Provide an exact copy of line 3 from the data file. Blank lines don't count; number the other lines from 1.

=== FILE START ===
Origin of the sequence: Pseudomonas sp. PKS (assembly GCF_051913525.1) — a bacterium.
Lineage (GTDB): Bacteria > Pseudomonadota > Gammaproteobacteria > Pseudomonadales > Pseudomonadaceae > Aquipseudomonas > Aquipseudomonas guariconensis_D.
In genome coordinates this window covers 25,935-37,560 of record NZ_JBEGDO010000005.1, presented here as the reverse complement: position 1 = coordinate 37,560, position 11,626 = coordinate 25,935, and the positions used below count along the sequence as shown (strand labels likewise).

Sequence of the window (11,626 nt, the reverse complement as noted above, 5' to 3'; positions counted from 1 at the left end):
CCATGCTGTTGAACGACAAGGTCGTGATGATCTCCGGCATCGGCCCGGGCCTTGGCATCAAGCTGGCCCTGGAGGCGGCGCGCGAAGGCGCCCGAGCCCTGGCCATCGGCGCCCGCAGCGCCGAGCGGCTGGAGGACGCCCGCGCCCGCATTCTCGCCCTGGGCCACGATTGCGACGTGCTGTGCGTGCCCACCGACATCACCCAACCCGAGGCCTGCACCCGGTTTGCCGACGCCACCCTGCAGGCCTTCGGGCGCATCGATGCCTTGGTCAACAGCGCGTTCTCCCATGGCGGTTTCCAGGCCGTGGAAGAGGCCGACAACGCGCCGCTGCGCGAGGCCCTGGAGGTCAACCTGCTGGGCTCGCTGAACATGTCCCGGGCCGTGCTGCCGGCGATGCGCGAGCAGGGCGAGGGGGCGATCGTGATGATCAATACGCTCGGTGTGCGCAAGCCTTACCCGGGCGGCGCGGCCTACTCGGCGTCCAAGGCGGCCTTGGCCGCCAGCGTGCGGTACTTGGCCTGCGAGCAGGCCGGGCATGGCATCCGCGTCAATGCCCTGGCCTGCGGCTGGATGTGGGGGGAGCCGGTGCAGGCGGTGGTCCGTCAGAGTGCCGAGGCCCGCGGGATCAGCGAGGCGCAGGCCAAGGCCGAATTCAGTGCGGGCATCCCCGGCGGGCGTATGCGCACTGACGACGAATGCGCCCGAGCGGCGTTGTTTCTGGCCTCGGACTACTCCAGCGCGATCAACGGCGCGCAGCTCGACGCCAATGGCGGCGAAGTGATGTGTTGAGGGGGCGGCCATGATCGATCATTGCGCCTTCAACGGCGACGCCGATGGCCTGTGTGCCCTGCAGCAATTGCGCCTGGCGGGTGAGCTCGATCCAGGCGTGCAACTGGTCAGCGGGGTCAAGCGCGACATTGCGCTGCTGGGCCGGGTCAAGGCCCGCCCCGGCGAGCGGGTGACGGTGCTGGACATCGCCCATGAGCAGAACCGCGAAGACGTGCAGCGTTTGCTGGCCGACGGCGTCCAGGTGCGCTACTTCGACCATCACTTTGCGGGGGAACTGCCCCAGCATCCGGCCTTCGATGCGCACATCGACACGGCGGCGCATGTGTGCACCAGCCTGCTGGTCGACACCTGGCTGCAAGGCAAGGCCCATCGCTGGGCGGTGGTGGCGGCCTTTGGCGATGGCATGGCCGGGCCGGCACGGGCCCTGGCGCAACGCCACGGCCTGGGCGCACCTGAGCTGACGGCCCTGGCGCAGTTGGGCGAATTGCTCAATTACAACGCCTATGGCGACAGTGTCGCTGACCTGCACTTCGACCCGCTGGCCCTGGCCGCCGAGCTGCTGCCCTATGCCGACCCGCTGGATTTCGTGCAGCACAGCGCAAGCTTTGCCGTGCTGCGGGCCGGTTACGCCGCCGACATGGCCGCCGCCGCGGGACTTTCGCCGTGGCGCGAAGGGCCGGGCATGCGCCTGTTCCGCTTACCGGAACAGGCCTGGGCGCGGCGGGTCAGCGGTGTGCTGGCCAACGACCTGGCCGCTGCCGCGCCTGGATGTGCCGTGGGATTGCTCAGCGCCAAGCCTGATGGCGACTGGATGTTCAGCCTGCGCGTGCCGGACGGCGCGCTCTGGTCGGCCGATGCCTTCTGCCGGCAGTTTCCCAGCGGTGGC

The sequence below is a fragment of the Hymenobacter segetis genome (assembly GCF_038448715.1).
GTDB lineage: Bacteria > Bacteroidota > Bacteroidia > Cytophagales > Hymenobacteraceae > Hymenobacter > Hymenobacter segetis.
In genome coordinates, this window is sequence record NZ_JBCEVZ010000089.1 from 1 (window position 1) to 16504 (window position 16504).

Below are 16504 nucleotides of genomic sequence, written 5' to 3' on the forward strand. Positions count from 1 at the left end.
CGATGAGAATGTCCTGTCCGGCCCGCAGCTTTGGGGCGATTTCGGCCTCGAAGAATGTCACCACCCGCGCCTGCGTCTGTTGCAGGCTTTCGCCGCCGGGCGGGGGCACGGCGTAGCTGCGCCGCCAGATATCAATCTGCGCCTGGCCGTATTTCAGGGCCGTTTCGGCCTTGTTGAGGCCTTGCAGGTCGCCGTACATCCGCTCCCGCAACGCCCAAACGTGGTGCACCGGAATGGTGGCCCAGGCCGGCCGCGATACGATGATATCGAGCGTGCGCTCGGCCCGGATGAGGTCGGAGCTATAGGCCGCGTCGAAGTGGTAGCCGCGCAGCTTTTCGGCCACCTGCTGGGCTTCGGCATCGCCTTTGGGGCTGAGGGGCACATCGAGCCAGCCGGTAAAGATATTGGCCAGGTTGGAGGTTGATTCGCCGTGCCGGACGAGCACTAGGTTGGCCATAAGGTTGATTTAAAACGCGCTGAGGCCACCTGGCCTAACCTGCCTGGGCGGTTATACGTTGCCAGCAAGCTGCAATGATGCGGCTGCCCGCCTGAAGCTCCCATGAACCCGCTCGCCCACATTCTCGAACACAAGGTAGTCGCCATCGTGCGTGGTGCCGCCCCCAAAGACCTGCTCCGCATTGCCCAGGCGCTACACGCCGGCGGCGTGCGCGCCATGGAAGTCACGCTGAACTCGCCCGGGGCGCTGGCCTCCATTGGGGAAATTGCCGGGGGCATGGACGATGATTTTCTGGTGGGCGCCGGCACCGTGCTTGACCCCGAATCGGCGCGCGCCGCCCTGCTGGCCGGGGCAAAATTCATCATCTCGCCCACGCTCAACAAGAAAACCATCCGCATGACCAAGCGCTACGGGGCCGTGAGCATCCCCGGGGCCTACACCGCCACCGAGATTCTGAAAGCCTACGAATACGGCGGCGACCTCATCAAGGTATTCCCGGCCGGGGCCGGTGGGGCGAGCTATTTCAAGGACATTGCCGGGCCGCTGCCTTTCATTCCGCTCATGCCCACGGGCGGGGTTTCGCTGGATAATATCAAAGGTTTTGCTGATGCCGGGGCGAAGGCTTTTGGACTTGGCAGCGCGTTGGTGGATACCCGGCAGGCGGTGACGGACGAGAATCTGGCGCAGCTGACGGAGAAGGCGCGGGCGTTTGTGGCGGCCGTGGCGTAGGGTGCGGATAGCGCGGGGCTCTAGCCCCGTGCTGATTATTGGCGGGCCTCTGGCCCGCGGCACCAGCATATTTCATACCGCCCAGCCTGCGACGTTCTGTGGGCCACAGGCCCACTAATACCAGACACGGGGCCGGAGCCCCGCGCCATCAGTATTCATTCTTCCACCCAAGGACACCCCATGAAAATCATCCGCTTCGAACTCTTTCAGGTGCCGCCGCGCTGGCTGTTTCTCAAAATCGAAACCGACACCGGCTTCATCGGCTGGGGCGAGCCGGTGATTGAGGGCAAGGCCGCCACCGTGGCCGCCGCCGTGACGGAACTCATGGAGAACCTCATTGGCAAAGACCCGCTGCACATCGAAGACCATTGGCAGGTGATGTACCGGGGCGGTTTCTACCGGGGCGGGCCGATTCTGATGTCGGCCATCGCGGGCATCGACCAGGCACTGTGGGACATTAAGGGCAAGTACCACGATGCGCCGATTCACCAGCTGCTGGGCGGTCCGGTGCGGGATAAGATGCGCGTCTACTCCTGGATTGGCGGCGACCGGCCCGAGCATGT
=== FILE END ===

In genome coordinates this window covers 25,935-37,560 of record NZ_JBEGDO010000005.1, presented here as the reverse complement: position 1 = coordinate 37,560, position 11,626 = coordinate 25,935, and the positions used below count along the sequence as shown (strand labels likewise).